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Throwback Thursday - Community - Remedial Chaos Theory

10 Aug 2017

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Life, for better or for worse, always moves in one direction. It moves forward regardless of any one person's desires or regrets, enshrining mistakes and making memories as it goes. In a way, this is terrifying. The idea of every one of us being subjects to a process we cannot hope to reverse is, especially in a climate like today's, one of the most unsettling aspects of the human condition. It means, as tiny decisions cascade into sea changes, we abandon the lives we could have lived and take a path that's constantly branching out.

And, eventually, we have to accept our submissiveness - life wouldn't happen if we didn't. Ultimately, we have to go with the tide and move forward. But it's always tempting to disregard that just for a moment, and look back instead. What if we had done something different? What if we'd met someone different? Would we be the same people we are today? How much of life is just random chance, and how much is written in stone?

Or to put it in a more sci-fi way, what about those alternate timelines?

There are so many episodes of Community, a sitcom that has now spent two years in the big TV graveyard in the sky, that warrant a deep dive - Advanced Dungeons and Dragons, Paradigms of Human Memory, Intermediate Documentary Filmmaking, Modern Warfare are just a few of the genuinely outstanding episodes this show produced in six seasons.

But Remedial Chaos Theory is the one I keep coming back to. It feels like the quintessential Community episode - an incredibly simple sitcom premise (the group argues over who gets pizza) executed in a brilliantly clever and slightly nerdy way (alternate timelines!) that's both utterly hilarious and nakedly emotional. It's intricate and tricksy yet very sentimental. It stops to laugh at every character, but ultimately decides to laugh with them. The show had never found, and would never find, a better way to express itself.

As with every good concept of Community, the atypical premise is secondary. The idea of alternate realities and viewing the same events from new perspectives is clever, but derives pretty clearly from a long tradition of 'Rashomon' episodes such as The X-FilesBad Blood or Jose Chung's From Outer Space, so the episode doesn't draw attention to it - it introduces the sci-fi idea with a quick line and then gets on with what it's really here for, which is character and comedy.

Remedial Chaos Theory threads a difficult needle that Community managed throughout season two but struggled to after this episode, which is expressing deeply human, mundane ideas through the language of science-fiction. If you lay out what actually happens in the episode, it's the group going to a dinner party and eating pizza while laying out a few personal conflicts. But through the seven timelines explored across Remedial Chaos Theory, that mundanity develops into something richly insightful and intricate - an opportunity to see the characters we've grown to appreciate over the last fifty or so episodes in a way that linear and conventional storytelling could never allow.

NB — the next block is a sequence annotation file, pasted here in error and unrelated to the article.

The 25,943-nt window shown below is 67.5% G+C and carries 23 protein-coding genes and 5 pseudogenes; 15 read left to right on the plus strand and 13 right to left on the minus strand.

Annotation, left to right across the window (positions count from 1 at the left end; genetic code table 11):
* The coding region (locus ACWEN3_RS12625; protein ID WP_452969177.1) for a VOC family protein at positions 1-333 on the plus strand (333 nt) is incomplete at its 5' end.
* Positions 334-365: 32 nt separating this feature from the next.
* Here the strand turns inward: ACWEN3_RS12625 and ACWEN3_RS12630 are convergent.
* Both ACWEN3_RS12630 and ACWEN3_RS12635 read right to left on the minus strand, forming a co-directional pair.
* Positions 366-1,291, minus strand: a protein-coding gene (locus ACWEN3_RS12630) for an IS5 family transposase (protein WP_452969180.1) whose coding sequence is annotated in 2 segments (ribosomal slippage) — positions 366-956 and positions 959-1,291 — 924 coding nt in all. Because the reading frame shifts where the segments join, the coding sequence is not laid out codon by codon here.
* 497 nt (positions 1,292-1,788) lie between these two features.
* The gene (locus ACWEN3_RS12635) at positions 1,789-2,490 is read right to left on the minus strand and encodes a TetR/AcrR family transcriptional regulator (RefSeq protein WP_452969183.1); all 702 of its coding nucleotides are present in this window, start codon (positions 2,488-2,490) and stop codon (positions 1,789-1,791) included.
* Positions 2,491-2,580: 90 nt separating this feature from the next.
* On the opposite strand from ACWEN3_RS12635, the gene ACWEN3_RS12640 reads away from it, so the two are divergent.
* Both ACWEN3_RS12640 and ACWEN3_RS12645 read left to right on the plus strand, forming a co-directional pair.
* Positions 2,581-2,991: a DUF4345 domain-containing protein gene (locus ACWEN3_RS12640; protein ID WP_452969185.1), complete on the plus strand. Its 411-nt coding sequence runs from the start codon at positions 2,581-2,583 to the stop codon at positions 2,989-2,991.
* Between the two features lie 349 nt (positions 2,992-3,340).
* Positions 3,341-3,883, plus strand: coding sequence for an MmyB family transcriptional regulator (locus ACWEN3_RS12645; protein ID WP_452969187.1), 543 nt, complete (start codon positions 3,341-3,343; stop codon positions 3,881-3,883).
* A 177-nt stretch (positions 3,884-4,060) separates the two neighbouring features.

It's that opportunity to see that forms the backbone of the character material in Remedial Chaos Theory. Interestingly, for such a significant episode, there's not actually that much character development. There are a few realisations and small changes to the ongoing status quo such as Annie starting to think of moving in that stick, but for the most part, everyone is the same going into Troy and Abed's house as they are at the end of the credits. It's no surprise that, after seeing their dynamic torn up and moved around six times, the actual timeline reinstates and reinforces the central relationships of the group as we've always known them.

Instead of questioning and challenging the characters on a fundamental level, as Dan Harmon's other show, Rick and Morty, loves to do, Remedial Chaos Theory celebrates them by showing the study group in their most archetypal form. Each character's strengths and weaknesses are meticulously teased out and shown in relation to each other - Britta's honesty helps Troy in one timeline but destroys Shirley's confidence in another, while Pierce's competing desires to build up and knock down Troy form one of the episode's central points of tension, reflecting the strength and depth of the development they've undergone in the past couple of seasons and returning to Community's original selling point as the chance to see a collection of walking trainwrecks slowly learn to be better.

For all of the individual character arcs we get here, Remedial Chaos Theory is primarily interested in how each member slots into the group and forms an indispensable part of a uniquely messy whole. What's fascinating about this is that the episode never outright states how each member's absence affects the group - it forces the viewer to fill in the gap, to question whether the conflicts presented are an innate thing that are bigger than any one person, or a direct cause of the absence of whoever chooses to get pizza.